Mechanically, then, the Evolution MR has an engine, transmission, suspension, steering system, all-wheel-drive system, and brakes that are sufficient to make it an all-out performance car, and all that high-end stuff makes its seemingly steep sticker price of $34,755 distinctly reasonable. Even if you loaded up all the creature features from the option bin and got it up to $40,000, you realize that if you started with the basic Lancer and did all the work yourself you would spend twice that. It’s simply a bonus that when you add very good winter performance tires, you can have your pocket rocket and enjoy driving it in the wintertime, too.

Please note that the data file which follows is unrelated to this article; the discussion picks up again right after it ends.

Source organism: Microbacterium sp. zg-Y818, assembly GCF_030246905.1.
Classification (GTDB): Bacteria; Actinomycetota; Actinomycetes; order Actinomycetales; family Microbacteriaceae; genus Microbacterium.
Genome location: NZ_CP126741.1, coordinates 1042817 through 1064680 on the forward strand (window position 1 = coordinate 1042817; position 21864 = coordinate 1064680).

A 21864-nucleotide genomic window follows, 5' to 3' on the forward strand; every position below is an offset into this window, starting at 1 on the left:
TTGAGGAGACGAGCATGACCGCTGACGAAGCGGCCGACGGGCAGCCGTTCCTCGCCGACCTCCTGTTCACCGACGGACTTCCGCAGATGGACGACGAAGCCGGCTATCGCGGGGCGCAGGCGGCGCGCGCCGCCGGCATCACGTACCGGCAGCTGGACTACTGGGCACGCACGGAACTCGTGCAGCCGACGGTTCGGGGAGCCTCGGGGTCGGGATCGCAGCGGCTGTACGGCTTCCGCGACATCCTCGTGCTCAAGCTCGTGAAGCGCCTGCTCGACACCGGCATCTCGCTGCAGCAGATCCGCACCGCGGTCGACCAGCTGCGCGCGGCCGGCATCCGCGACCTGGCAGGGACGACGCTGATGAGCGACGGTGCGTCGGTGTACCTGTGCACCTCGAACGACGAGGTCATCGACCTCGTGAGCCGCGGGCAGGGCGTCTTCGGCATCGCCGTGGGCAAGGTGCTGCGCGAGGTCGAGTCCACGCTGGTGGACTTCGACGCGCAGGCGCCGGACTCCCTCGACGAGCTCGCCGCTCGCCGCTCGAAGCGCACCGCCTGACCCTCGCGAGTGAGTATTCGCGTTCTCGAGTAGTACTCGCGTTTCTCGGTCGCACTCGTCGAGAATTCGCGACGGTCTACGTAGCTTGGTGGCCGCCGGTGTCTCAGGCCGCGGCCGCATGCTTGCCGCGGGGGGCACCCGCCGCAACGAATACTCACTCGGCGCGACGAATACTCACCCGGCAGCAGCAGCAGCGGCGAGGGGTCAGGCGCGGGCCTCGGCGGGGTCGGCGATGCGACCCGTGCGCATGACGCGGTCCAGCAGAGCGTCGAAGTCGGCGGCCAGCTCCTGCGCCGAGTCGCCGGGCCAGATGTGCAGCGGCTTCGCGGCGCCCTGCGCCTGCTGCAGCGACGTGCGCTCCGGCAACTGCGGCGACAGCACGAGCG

Inside the 4-door sedan, there are more features to enhance driving pleasure. Genuine Recaro bucket seats up front grab you in a vice-like hold and support your lower back and thighs wherever they need to be supported. The instrumentation reminds you of a high-performance motorcycle in their ease of being understood at a glance. The audio system has a Rockford-Fosgate upgrade that seems to rival the power of the engine, almost. Almost, being the operative word.The dash is brushed silver accenting basic black. There is a switch on the lower left of the tastefully simple dash that lets you adjust the aim of your headlights, even. That is helpful to make sure the low-beam’s razor-sharp cutoff is below eye-level of approaching traffic. Switching to high beams creates something better than daylight, the better to spot those unpredictable deer that might venture out on the road to see what all that brightness is about.